Tax is a compulsory contribution levied by the government. Taxation is important in any economy and its effects remain significant because it helps greatly in the redistribution of income and gives the government funds that it can use to finance public services such as the provision of adequate national security, public infrastructure, power, good road network and a host of other social amenities. So, it’s important for you to pay your taxes.

Whilst there are different types of taxes, we will focus on those you should know and pay as a small business.

  1. Companies Income Tax:

The Companies Income Tax (CIT) is a tax imposed in Nigeria on the profits of registered businesses. It also includes the tax on profits earned by foreign corporations doing business in Nigeria. Limited Liability Companies, including public limited liability companies, pay the CIT. Non-residents are subject to CIT on their Nigeria-sourced income, while resident companies are subject to CIT on their worldwide income. Corporate income tax is calculated using accounting profits that have been taxed. For companies with a turnover of more than N100 million naira, the CIT is currently charged at a rate of 30%. For companies with a turnover of between N25 million and N100 million, it is also charged at a 20 percent rate. The tax is calculated using data from the previous year (i.e. tax is charged on profits for the accounting year ending in the year preceding assessment). According to the Finance Act 2019, companies with a turnover of less than N25 million are exempt from paying company income tax. A non-resident company with a fixed base or a permanent establishment (PE) is taxable on the profits attributable to the fixed base in terms of business profits. As a result, it must register for CIT and file tax returns.

  1. Value Added Tax:

It is a consumption tax that is levied on a product or services whenever value is added at each stage in the chain of production to the point of sale. It can also be said to be an indirect tax placed on the domestic consumption of goods and services, except for those that are zero-rated (not liable to tax), such as food and essential drugs, or goods or services generally exempted by law. This means that any person or individual, corporate or sole organizations that consumes or buys any taxable any taxable product or service will have to pay VAT. In Nigeria, the average VAT rate charged on the purchase price of certain goods and services is 7.5%. As soon as you register your business, whether as a company or a business name in Nigeria, you are expected to start filing VAT returns. VAT is paid by your customers on whatever money they pay you for your goods or services. Where a business does not earn revenue in a month, or hasn’t started operations, the business is expected to file a NIL return, i.e., you go to the FIRS office nearest to you and fill a VAT returns stating that you made no earnings that month.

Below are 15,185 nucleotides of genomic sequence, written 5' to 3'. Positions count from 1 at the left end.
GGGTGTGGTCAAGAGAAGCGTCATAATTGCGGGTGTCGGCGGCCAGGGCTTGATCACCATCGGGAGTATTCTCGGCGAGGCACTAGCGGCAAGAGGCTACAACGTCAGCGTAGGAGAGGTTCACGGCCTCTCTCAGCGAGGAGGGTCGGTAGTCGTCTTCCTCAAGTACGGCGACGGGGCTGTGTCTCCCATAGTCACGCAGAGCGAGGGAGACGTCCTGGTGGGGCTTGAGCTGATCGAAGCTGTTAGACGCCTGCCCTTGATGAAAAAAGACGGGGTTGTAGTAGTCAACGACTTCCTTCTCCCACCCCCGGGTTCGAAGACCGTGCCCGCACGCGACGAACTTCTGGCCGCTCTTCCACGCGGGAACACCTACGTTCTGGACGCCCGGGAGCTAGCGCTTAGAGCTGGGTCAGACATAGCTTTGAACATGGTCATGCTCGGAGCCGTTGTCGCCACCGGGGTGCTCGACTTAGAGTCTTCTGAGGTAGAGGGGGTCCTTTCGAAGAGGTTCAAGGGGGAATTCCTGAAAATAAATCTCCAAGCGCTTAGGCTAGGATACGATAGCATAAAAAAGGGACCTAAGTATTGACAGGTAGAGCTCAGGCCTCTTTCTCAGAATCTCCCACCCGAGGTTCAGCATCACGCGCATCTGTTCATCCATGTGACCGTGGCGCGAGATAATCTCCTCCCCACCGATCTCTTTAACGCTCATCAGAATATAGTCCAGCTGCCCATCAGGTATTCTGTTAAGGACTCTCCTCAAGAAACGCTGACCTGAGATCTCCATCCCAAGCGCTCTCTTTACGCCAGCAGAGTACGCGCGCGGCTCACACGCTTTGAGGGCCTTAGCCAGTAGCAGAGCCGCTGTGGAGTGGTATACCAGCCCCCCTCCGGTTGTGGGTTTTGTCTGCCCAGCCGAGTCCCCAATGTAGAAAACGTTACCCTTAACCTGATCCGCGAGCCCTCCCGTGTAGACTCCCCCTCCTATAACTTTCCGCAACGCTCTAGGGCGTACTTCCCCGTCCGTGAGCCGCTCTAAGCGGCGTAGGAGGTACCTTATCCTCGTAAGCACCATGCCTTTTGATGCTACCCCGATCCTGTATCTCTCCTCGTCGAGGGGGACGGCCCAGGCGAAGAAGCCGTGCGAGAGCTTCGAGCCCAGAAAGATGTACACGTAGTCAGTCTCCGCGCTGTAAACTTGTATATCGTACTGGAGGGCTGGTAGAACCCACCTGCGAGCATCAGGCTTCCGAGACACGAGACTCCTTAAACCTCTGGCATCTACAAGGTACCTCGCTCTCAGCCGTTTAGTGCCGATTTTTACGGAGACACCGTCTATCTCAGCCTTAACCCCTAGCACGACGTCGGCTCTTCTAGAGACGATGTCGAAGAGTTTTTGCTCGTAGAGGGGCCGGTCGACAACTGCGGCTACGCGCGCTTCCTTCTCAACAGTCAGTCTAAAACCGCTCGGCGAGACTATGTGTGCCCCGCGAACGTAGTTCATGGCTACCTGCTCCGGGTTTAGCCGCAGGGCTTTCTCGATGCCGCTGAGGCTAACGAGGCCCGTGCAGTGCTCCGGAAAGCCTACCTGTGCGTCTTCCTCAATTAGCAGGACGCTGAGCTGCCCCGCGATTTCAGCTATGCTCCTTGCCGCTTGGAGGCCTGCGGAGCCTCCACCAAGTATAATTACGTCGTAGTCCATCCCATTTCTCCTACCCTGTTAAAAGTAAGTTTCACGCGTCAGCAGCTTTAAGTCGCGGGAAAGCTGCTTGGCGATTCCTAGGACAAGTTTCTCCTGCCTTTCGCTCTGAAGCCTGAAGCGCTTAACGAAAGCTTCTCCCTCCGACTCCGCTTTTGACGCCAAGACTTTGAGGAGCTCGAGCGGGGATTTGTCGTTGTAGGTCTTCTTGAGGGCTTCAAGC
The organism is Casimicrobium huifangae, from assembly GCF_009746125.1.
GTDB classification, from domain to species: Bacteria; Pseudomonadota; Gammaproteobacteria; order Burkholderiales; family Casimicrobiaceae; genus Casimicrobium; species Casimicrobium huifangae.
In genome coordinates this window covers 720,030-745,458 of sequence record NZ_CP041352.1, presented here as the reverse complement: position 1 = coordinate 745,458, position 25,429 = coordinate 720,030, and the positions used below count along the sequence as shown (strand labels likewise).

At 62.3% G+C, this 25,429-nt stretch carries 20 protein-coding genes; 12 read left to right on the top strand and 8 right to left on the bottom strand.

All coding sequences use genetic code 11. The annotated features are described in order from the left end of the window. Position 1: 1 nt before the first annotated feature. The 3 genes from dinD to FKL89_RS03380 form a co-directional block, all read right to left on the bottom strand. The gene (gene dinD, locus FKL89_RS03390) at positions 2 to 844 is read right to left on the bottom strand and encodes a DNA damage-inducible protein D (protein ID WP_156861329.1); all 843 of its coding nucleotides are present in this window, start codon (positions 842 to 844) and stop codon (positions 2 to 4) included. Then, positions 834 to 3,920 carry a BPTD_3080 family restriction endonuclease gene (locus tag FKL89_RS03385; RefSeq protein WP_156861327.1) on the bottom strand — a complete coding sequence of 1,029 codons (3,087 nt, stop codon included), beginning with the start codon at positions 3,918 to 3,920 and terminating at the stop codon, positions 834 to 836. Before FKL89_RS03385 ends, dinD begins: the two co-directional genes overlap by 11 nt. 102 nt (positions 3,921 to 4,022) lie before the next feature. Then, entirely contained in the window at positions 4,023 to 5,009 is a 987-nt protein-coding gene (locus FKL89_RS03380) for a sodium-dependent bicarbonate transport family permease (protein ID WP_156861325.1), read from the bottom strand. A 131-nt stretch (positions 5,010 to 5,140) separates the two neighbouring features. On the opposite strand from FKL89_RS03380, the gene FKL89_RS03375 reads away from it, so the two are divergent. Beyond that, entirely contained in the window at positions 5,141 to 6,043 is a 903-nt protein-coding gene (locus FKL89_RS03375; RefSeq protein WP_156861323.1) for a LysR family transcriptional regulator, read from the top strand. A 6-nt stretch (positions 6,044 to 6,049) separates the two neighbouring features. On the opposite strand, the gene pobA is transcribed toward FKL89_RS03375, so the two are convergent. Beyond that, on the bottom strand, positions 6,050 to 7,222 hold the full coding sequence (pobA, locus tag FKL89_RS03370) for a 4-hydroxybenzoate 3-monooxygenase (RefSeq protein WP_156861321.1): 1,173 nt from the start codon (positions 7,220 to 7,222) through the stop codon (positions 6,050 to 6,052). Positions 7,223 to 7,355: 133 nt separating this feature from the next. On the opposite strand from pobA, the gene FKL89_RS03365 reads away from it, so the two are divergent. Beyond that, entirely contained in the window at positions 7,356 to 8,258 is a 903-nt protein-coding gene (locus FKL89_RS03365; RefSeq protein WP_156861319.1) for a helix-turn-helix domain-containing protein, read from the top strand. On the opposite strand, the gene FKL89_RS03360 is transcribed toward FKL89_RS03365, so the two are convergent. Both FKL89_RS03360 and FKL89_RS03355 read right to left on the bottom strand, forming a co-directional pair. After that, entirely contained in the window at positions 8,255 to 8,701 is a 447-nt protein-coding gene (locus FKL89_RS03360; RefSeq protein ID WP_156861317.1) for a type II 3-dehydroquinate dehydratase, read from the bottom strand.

1. Stamp Duties:

Under the Stamp Duty Act, stamp duty is payable on any agreement executed in Nigeria which includes those relating to any property situated in Nigeria. It is chargeable either at fixed rates or in proportion to the value of a transaction or a property, depending on the class of instrument. Where you prepare documents bordering on deed of assignment of a property, memorandum and articles of association of a company, and legal mortgage, ensure that you have them stamped. It is important to do so because it ensures that these documents are admissible when they are tendered before any law court in Nigeria.

There are agencies in the 3 tiers of government who collect and enforce taxes. At the Federal level, there is the Federal Inland Revenue Service (FIRS), at the State Government level, there are the respective State Boards of Internal Revenue (SBIRs) of the thirty- six states of the Federation, one of which is the Lagos Inland Revenue Service (LIRS). Local Governments also administer rates and levies collectible by them through their various councils.

Tax is a very crucial component of business that every start-up should be aware of, which is why it’s fine to seek professional advice from a tax expert who can them through the process.

We advise you do the same too.

Read Also: Registration of Micro, Small and Medium Enterprises (MSMEs) for tax purposes

Read Also: Key things to know about the Nigerian Tax System